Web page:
The use of opioids for the treatment of chronic non-cancer pain is growing at an alarming rate. Opioid-induced bowel dysfunction (OBD) is a common adverse effect of long-term opioid treatment manifesting as constipation, nausea, and vomiting. These effects are primarily mediated by peripheral μ-opioid receptors with resultant altered GI motility and function. As a result, patients may present with opioid-induced constipation (OIC), opioid-induced nausea and vomiting (OINV), and/or narcotic bowel syndrome (NBS). This often leads to decreased quality of life and in many cases, discontinuation of opioid therapy. There is limited evidence to support the use of traditional anti-emetics and laxatives in the treatment of OBD. Tapering the dose of opioids, switching to transdermal application, opioid rotation, or dual-action opioids, such as tapentadol, may be helpful in the treatment of OBD. Novel agents, such as peripherally acting μ-opioid receptor antagonists which target the cause of OIC, show promise in the treatment of OBD and should be considered when conventional laxatives fail. This chapter will review the pathophysiology of OBD, including OINV and OIC, and treatment options available.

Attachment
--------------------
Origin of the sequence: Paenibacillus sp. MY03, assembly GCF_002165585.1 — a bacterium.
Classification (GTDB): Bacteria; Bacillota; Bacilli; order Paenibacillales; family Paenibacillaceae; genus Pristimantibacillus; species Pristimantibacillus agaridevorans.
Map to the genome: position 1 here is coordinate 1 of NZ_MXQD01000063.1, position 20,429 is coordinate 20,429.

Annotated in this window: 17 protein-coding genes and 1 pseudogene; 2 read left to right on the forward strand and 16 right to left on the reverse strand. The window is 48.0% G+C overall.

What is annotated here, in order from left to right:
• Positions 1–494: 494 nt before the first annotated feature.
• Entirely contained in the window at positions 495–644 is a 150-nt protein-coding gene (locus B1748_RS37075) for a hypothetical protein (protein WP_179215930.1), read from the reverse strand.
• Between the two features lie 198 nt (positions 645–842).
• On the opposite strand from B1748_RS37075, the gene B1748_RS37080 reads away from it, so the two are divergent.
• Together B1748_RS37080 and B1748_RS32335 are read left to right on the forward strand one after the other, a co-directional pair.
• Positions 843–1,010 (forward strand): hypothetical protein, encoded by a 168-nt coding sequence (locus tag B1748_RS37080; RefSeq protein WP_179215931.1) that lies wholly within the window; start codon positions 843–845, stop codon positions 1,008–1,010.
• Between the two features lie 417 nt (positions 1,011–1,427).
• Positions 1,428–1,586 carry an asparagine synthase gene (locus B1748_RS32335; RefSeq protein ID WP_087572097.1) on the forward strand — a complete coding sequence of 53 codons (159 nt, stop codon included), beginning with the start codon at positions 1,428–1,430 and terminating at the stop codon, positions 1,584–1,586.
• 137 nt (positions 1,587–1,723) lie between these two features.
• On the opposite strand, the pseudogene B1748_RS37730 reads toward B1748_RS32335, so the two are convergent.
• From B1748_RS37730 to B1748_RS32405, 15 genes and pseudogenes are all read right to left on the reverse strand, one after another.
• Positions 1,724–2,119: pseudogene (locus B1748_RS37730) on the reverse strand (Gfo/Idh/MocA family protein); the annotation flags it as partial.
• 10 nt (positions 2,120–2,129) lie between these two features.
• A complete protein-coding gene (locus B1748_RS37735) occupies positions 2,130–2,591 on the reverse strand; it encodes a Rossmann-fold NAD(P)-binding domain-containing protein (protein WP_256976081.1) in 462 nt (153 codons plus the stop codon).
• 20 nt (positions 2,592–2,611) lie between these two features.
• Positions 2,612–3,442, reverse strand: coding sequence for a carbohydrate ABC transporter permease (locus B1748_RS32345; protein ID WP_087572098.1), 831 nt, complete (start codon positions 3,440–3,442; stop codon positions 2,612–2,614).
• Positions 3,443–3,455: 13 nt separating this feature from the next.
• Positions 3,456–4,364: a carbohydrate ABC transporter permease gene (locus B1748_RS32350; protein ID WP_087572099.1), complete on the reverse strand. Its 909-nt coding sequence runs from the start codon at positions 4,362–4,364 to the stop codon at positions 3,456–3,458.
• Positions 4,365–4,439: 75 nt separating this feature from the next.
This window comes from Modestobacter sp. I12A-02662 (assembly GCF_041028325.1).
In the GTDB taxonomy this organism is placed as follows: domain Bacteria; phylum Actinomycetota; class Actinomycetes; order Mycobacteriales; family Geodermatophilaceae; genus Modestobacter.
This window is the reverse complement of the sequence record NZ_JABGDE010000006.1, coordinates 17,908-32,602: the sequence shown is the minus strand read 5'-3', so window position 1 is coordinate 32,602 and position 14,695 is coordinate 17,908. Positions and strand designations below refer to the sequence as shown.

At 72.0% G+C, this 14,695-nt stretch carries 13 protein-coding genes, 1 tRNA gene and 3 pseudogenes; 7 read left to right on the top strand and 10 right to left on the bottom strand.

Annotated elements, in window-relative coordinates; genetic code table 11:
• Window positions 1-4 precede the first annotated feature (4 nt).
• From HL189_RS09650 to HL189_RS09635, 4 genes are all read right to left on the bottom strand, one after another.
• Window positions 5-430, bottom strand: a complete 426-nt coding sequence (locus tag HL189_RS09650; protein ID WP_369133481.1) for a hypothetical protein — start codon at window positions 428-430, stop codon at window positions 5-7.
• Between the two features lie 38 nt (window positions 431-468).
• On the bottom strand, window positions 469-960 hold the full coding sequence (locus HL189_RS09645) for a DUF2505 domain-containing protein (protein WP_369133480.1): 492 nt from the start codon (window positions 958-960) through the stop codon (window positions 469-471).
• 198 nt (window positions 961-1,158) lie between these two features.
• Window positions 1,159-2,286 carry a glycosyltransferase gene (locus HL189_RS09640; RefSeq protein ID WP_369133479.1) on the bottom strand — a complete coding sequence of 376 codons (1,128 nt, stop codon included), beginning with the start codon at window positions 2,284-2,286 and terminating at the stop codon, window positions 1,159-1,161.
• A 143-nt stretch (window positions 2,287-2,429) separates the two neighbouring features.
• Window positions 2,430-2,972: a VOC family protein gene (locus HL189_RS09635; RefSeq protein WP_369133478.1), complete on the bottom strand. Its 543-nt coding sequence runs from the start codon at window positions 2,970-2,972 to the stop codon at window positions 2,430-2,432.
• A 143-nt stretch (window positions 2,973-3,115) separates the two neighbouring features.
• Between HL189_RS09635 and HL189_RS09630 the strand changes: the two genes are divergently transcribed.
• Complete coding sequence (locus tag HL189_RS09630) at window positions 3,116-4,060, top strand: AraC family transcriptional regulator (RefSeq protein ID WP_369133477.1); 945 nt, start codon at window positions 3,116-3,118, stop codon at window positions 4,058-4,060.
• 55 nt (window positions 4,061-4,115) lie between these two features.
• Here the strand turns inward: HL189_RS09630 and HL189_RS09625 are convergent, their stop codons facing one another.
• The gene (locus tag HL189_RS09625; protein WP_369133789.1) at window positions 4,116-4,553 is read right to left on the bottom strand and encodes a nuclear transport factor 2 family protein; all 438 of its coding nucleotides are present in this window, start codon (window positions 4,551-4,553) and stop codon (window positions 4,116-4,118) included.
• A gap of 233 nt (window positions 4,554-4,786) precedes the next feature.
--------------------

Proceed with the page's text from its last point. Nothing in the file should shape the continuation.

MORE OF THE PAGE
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Conflict of Interest
Allen A. Lee declares no conflict of interest. William L. Hasler has received grant support from Medtronic, Inc. (manufacturer of SmartPill) and has served as a consultant with Allergan, Plc. and Rhythm Pharmaceuticals, Inc. (regarding potential use of relamorelin in gastroparesis).
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This article does not contain any studies with human or animal subjects performed by any of the authors.
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Lee, A.A., Hasler, W.L. Opioids and GI Motility—Friend or Foe?. Curr Treat Options Gastro 14, 478–494 (2016). https://doi.org/10.1007/s11938-016-0112-0
- Opioid-induced bowel dysfunction
- Opioid-induced constipation
- Opioid-induced nausea and vomiting
- Narcotic bowel syndrome
- Peripherally acting μ-opioid receptor antagonists